The World in Words

The World in Words

A podcast about languages and the people who speak them.

Chinese sci-fi blockbuster The Wandering Earth is coming to Netflix.

The sci-fi of another language

The World in Words

In the West, we are used to sci-fi written by English-speakers who dream up English-speaking utopias and dystopias. Often in the final reel, humanity is saved by English-speaking heroes. So what should we expect from China’s newly-thriving sci-fi scene?

Yes or No

When an American says ‘sure’ to a Brit, does it mean yes or no?

The World in Words
Ira Lightman at a poetry reading in Manchester, UK, at an event organized by Poets and Players. Lightman moonlights as a poetry plagiarism detective. 

This poetry detective tracks down word thieves. But are they all plagiarists?

Arts, Culture & Media
Scientist Joshua Miele demonstrates a virtual wireless Braille keyboard attached as an input device to an Android phone.

Will blind people use Braille in the future?

The World in Words
Fans watching the Germany-Mexico FIFA World Cup game at a fan fest in Saint Petersburg, Russia on June 17, 2018.

How soccer became multilingual

The World in Words
A performance from the Netherlands-based comedy improv group Easy Laughs.

This is your brain on improv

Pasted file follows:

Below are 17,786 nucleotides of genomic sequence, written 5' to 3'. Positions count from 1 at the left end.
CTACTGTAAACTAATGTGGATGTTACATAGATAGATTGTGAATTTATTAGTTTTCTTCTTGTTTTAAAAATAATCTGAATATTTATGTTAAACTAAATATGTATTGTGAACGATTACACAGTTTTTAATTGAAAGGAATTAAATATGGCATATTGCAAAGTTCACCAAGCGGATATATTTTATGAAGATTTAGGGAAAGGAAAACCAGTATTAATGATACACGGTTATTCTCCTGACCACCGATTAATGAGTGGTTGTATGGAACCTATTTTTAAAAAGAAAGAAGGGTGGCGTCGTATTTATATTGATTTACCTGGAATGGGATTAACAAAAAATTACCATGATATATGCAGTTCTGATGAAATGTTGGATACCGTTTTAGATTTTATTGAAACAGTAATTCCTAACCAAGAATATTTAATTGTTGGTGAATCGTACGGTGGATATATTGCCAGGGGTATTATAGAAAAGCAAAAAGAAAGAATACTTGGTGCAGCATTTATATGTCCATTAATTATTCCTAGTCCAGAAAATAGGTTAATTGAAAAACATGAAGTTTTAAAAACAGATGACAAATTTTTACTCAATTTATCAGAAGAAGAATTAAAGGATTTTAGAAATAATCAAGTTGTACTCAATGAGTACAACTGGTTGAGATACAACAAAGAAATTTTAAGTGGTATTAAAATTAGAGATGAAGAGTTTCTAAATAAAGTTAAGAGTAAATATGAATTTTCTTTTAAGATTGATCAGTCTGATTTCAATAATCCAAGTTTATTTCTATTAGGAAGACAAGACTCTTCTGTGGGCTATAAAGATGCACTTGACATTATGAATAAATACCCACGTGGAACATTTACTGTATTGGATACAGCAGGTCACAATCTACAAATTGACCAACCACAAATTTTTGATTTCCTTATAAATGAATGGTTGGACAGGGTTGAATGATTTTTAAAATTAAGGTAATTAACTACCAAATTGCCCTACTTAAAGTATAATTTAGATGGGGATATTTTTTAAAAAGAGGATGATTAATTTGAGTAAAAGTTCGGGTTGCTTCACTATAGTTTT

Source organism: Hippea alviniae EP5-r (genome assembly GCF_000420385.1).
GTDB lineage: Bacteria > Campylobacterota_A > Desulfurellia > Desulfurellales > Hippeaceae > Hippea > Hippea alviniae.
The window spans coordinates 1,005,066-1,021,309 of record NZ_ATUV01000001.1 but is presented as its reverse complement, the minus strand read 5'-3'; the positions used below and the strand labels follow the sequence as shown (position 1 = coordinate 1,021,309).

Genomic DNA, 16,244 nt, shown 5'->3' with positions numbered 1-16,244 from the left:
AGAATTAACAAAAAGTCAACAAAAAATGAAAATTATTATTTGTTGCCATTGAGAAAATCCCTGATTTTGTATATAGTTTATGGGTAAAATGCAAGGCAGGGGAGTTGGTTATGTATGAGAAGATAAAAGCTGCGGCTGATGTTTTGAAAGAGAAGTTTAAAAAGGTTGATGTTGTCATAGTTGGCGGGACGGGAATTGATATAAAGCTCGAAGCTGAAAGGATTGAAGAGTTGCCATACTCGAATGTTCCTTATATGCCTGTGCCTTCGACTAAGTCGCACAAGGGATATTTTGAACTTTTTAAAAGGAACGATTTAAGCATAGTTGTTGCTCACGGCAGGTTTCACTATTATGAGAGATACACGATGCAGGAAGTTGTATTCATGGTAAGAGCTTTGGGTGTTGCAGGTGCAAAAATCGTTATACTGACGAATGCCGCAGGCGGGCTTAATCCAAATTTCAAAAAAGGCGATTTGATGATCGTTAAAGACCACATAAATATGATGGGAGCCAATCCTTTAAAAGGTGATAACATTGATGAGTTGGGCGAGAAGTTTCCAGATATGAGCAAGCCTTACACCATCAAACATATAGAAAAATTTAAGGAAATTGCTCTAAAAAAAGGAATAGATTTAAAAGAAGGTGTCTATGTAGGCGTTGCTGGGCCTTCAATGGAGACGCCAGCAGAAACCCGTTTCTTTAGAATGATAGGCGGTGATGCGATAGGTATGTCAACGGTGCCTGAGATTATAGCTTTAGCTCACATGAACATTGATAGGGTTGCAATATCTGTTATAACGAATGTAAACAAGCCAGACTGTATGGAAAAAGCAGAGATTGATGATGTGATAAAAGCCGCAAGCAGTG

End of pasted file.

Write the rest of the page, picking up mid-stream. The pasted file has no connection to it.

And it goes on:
Ever wondered about people who can improvise on stage? Neuroscientist Charles Limb and comedian Anthony Veneziale did. First came the bromance, then Veneziale found himself improvising inside an fMRI machine.

A picture of a Basque Shepherd

How the Basque language has survived

The World in Words

This week on the podcast we talk about Basque. How did this language survive the military dictatorship of Francisco Franco when speaking and writing and reading were illegal? With more than six dialects, how did Basque develop a language standard? And how has this minority language thrived and even grown in the years since Francisco Franco’s dictatorship ended?

a baby sitting on steps and a child on a cobblestone street

The hardest question for a third culture kid: Where is home?

The World in Words

Karolina lives in Boston but grew up in several countries and speaks a bunch of languages. Her English is perfect but she doesn’t feel completely at home in it, or in American culture. Welcome to the world of third culture kids, a fast-growing group of people who fit in everywhere and nowhere.

Alina Simone's daughter Zoe teaches her Russian-speaking grandfather some basic Chinese.

Russian-speaking New Yorker would rather her daughter learn Chinese

Alina Simone was born in the Soviet Union to Russian-speaking parents. She has given up on passing the language on to her daughter.

A humpback whale surfacing from the water surrounded by seagulls

If you could talk to the animals

The World in Words

What’s the meaning of all those howls and growls? Is it language? This week on the podcast, NOVA’s Ari Daniel explores how three species communicate.